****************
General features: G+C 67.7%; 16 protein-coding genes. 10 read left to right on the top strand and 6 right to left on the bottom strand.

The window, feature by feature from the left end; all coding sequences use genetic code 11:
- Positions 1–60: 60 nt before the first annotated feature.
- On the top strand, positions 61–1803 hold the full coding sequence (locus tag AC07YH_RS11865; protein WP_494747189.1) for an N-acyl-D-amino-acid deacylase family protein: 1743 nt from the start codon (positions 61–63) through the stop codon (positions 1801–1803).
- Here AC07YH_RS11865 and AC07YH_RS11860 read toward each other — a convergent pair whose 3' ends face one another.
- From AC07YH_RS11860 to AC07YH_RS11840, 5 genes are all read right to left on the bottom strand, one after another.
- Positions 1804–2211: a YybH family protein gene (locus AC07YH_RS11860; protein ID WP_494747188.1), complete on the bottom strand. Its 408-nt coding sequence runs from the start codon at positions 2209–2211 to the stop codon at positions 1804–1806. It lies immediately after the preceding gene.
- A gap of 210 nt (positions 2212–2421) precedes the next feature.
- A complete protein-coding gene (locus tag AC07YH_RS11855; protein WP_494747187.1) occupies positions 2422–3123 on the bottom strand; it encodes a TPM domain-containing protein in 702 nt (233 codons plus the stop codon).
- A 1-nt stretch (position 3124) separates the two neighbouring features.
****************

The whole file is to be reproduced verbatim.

General features: G+C 67.7%; 16 protein-coding genes. 10 read left to right on the top strand and 6 right to left on the bottom strand.

The window, feature by feature from the left end; all coding sequences use genetic code 11:
- Positions 1–60: 60 nt before the first annotated feature.
- On the top strand, positions 61–1803 hold the full coding sequence (locus tag AC07YH_RS11865; protein WP_494747189.1) for an N-acyl-D-amino-acid deacylase family protein: 1743 nt from the start codon (positions 61–63) through the stop codon (positions 1801–1803).
- Here AC07YH_RS11865 and AC07YH_RS11860 read toward each other — a convergent pair whose 3' ends face one another.
- From AC07YH_RS11860 to AC07YH_RS11840, 5 genes are all read right to left on the bottom strand, one after another.
- Positions 1804–2211: a YybH family protein gene (locus AC07YH_RS11860; protein ID WP_494747188.1), complete on the bottom strand. Its 408-nt coding sequence runs from the start codon at positions 2209–2211 to the stop codon at positions 1804–1806. It lies immediately after the preceding gene.
- A gap of 210 nt (positions 2212–2421) precedes the next feature.
- A complete protein-coding gene (locus tag AC07YH_RS11855; protein WP_494747187.1) occupies positions 2422–3123 on the bottom strand; it encodes a TPM domain-containing protein in 702 nt (233 codons plus the stop codon).
- A 1-nt stretch (position 3124) separates the two neighbouring features.